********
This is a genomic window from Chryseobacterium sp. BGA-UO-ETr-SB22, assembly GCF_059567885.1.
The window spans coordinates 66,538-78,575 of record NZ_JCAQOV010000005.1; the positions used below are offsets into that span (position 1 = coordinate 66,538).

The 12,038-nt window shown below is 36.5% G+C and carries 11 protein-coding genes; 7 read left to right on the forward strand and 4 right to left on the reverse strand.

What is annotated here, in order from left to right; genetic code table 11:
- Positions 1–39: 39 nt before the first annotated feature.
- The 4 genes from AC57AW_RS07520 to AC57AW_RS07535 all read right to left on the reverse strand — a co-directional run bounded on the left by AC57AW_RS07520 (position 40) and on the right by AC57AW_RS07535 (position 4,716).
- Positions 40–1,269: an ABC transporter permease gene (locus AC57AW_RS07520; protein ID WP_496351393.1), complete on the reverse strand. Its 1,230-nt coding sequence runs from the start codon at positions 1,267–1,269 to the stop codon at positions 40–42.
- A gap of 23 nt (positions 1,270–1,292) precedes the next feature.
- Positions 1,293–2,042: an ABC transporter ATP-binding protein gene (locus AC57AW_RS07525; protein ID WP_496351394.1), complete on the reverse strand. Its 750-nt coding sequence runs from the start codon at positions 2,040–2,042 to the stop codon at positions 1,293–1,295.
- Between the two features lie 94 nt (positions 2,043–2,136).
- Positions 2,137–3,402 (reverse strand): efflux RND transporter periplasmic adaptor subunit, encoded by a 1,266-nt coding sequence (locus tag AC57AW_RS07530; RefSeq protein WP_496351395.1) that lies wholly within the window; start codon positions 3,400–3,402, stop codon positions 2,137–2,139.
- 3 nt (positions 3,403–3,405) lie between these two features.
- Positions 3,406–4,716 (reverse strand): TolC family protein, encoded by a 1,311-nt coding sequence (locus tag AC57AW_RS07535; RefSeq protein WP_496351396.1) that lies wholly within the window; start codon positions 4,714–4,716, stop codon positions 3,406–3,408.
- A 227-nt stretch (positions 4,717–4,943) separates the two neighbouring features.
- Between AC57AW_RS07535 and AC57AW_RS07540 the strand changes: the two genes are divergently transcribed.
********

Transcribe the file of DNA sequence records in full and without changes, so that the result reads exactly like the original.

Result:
This is a genomic window from Chryseobacterium sp. BGA-UO-ETr-SB22, assembly GCF_059567885.1.
The window spans coordinates 66,538-78,575 of record NZ_JCAQOV010000005.1; the positions used below are offsets into that span (position 1 = coordinate 66,538).

The 12,038-nt window shown below is 36.5% G+C and carries 11 protein-coding genes; 7 read left to right on the forward strand and 4 right to left on the reverse strand.

What is annotated here, in order from left to right; genetic code table 11:
- Positions 1–39: 39 nt before the first annotated feature.
- The 4 genes from AC57AW_RS07520 to AC57AW_RS07535 all read right to left on the reverse strand — a co-directional run bounded on the left by AC57AW_RS07520 (position 40) and on the right by AC57AW_RS07535 (position 4,716).
- Positions 40–1,269: an ABC transporter permease gene (locus AC57AW_RS07520; protein ID WP_496351393.1), complete on the reverse strand. Its 1,230-nt coding sequence runs from the start codon at positions 1,267–1,269 to the stop codon at positions 40–42.
- A gap of 23 nt (positions 1,270–1,292) precedes the next feature.
- Positions 1,293–2,042: an ABC transporter ATP-binding protein gene (locus AC57AW_RS07525; protein ID WP_496351394.1), complete on the reverse strand. Its 750-nt coding sequence runs from the start codon at positions 2,040–2,042 to the stop codon at positions 1,293–1,295.
- Between the two features lie 94 nt (positions 2,043–2,136).
- Positions 2,137–3,402 (reverse strand): efflux RND transporter periplasmic adaptor subunit, encoded by a 1,266-nt coding sequence (locus tag AC57AW_RS07530; RefSeq protein WP_496351395.1) that lies wholly within the window; start codon positions 3,400–3,402, stop codon positions 2,137–2,139.
- 3 nt (positions 3,403–3,405) lie between these two features.
- Positions 3,406–4,716 (reverse strand): TolC family protein, encoded by a 1,311-nt coding sequence (locus tag AC57AW_RS07535; RefSeq protein WP_496351396.1) that lies wholly within the window; start codon positions 4,714–4,716, stop codon positions 3,406–3,408.
- A 227-nt stretch (positions 4,717–4,943) separates the two neighbouring features.
- Between AC57AW_RS07535 and AC57AW_RS07540 the strand changes: the two genes are divergently transcribed.